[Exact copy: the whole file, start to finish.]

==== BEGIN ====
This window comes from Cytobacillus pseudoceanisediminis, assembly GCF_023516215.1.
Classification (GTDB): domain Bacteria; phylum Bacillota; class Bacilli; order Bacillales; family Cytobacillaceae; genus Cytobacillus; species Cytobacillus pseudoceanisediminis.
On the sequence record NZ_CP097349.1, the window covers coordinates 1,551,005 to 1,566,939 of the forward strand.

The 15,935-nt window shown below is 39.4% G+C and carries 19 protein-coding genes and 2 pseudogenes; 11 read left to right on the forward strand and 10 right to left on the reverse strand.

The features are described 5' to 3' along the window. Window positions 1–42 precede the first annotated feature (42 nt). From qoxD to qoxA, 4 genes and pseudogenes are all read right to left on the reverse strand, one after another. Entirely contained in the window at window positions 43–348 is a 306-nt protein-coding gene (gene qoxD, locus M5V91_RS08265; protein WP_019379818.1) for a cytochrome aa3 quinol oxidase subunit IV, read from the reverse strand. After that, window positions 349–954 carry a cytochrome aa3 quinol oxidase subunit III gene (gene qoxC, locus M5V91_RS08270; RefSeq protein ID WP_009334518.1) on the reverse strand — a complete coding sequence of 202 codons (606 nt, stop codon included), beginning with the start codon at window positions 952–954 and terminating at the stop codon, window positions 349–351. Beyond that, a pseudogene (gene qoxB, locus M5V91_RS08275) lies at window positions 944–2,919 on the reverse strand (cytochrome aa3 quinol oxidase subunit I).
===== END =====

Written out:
This window comes from Cytobacillus pseudoceanisediminis, assembly GCF_023516215.1.
Classification (GTDB): domain Bacteria; phylum Bacillota; class Bacilli; order Bacillales; family Cytobacillaceae; genus Cytobacillus; species Cytobacillus pseudoceanisediminis.
On the sequence record NZ_CP097349.1, the window covers coordinates 1,551,005 to 1,566,939 of the forward strand.

The 15,935-nt window shown below is 39.4% G+C and carries 19 protein-coding genes and 2 pseudogenes; 11 read left to right on the forward strand and 10 right to left on the reverse strand.

The features are described 5' to 3' along the window. Window positions 1–42 precede the first annotated feature (42 nt). From qoxD to qoxA, 4 genes and pseudogenes are all read right to left on the reverse strand, one after another. Entirely contained in the window at window positions 43–348 is a 306-nt protein-coding gene (gene qoxD, locus M5V91_RS08265; protein WP_019379818.1) for a cytochrome aa3 quinol oxidase subunit IV, read from the reverse strand. After that, window positions 349–954 carry a cytochrome aa3 quinol oxidase subunit III gene (gene qoxC, locus M5V91_RS08270; RefSeq protein ID WP_009334518.1) on the reverse strand — a complete coding sequence of 202 codons (606 nt, stop codon included), beginning with the start codon at window positions 952–954 and terminating at the stop codon, window positions 349–351. Beyond that, a pseudogene (gene qoxB, locus M5V91_RS08275) lies at window positions 944–2,919 on the reverse strand (cytochrome aa3 quinol oxidase subunit I).